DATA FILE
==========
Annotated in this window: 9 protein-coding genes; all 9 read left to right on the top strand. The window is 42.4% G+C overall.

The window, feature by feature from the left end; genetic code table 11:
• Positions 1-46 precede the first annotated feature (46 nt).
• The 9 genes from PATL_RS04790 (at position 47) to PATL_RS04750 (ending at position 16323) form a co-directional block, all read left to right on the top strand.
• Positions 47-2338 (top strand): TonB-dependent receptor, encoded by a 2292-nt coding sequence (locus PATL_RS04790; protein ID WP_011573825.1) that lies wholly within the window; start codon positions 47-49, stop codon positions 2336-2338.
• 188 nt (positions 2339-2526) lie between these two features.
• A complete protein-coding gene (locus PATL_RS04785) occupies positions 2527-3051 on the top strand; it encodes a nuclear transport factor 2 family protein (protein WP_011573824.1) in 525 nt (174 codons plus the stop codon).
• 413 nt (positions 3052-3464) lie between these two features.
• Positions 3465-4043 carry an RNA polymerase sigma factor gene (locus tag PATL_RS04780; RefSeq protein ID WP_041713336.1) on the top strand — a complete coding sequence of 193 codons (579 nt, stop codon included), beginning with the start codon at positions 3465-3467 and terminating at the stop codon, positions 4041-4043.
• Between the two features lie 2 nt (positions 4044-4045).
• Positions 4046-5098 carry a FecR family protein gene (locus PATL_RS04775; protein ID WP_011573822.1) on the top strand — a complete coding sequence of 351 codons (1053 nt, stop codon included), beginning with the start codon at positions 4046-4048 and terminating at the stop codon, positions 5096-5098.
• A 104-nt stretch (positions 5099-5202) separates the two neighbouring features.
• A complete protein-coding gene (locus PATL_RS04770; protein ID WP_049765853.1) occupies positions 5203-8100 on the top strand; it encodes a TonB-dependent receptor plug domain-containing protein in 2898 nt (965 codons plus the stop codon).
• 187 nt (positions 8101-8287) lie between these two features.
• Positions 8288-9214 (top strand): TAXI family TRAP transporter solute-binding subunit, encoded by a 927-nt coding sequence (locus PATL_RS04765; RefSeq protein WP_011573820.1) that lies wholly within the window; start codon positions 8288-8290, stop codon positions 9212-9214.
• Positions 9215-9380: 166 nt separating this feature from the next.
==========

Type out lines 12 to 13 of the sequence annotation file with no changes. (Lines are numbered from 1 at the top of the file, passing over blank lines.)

• A 104-nt stretch (positions 5099-5202) separates the two neighbouring features.
• A complete protein-coding gene (locus PATL_RS04770; protein ID WP_049765853.1) occupies positions 5203-8100 on the top strand; it encodes a TonB-dependent receptor plug domain-containing protein in 2898 nt (965 codons plus the stop codon).